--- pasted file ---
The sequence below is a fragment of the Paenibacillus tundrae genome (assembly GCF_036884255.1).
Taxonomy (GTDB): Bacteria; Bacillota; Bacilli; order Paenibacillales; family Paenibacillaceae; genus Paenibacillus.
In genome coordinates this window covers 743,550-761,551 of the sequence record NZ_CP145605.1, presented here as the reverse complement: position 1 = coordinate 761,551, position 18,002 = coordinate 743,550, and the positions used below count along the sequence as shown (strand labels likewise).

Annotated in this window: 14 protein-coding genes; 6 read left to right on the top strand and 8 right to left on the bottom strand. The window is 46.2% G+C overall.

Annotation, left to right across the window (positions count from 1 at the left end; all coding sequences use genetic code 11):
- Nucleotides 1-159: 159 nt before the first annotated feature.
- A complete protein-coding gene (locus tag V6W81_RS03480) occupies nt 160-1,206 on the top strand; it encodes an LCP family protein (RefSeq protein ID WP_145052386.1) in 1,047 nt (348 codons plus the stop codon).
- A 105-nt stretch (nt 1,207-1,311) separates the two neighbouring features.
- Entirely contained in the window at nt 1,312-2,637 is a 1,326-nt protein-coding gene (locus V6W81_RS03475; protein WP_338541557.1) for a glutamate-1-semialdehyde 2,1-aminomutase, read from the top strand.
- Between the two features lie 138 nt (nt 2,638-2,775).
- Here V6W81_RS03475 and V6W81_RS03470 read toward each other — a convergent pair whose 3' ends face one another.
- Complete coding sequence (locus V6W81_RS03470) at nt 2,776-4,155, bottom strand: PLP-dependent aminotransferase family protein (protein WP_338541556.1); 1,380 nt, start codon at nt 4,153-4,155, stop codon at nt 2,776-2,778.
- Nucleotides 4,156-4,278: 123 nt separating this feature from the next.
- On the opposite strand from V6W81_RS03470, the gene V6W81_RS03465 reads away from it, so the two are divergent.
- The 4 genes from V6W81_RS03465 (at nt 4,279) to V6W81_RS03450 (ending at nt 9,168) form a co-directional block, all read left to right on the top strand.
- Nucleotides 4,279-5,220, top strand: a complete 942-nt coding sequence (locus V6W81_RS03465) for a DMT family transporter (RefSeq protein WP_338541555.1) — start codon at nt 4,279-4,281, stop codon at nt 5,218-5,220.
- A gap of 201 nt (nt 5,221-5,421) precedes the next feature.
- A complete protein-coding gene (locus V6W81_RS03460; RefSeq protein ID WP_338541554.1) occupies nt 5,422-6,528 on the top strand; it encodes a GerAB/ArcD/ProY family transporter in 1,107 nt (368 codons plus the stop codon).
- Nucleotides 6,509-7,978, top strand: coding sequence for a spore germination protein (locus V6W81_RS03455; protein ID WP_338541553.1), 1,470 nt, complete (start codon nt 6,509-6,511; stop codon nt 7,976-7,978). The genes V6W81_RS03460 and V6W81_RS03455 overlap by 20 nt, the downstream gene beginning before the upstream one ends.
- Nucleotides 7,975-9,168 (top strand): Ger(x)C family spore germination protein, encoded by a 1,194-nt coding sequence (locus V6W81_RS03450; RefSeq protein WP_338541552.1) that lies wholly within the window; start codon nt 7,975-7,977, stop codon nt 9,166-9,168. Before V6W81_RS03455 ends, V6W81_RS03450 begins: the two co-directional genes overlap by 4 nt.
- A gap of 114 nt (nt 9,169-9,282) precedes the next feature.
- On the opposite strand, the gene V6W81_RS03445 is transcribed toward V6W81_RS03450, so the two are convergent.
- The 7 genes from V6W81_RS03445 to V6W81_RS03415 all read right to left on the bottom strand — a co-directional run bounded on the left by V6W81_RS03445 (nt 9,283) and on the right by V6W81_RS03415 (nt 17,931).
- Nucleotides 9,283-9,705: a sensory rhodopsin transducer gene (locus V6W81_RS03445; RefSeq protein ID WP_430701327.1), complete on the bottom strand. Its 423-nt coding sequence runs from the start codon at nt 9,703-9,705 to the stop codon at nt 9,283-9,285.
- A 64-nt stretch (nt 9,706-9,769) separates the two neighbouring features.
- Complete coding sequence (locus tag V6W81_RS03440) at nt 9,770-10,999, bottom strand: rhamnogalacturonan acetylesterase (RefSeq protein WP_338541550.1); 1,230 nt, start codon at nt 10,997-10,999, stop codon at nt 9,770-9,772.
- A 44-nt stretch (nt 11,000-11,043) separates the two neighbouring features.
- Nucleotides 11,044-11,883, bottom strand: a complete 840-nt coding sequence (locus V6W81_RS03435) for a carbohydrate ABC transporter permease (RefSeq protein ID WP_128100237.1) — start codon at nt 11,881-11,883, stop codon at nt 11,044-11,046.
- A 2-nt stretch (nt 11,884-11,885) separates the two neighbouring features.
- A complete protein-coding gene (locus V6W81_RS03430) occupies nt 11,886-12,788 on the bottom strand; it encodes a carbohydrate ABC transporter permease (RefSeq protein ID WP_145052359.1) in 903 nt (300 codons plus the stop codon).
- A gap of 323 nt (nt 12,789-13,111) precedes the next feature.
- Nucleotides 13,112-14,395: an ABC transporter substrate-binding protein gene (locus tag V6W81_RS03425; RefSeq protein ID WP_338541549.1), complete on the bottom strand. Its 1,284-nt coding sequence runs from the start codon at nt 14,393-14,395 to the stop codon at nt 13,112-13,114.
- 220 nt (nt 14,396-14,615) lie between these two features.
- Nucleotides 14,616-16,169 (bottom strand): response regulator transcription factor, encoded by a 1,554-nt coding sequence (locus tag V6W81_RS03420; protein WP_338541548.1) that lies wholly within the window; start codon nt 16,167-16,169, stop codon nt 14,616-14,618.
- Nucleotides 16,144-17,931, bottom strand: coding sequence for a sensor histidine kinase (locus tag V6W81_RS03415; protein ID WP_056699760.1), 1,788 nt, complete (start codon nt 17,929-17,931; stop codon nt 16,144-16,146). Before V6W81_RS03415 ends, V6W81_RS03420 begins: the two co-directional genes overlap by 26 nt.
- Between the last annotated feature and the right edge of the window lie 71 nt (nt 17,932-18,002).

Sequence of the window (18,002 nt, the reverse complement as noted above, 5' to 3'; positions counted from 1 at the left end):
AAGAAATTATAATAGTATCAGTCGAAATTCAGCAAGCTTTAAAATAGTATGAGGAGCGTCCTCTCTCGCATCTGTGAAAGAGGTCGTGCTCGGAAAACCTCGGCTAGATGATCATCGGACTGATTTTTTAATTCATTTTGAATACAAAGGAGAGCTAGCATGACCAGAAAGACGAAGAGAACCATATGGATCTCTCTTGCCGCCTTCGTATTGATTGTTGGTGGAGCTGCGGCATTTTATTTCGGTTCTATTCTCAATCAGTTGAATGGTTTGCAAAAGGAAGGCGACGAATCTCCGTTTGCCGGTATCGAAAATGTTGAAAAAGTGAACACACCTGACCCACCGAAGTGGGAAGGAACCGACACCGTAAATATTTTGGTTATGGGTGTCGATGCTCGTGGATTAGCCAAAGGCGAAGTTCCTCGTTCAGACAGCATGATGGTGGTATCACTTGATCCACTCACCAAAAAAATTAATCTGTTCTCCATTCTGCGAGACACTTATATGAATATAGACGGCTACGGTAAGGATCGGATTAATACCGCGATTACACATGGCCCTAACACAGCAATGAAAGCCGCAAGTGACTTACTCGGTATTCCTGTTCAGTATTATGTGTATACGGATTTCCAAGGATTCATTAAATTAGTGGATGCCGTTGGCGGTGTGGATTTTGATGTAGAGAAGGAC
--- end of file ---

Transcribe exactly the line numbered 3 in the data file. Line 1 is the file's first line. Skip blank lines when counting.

In genome coordinates this window covers 743,550-761,551 of the sequence record NZ_CP145605.1, presented here as the reverse complement: position 1 = coordinate 761,551, position 18,002 = coordinate 743,550, and the positions used below count along the sequence as shown (strand labels likewise).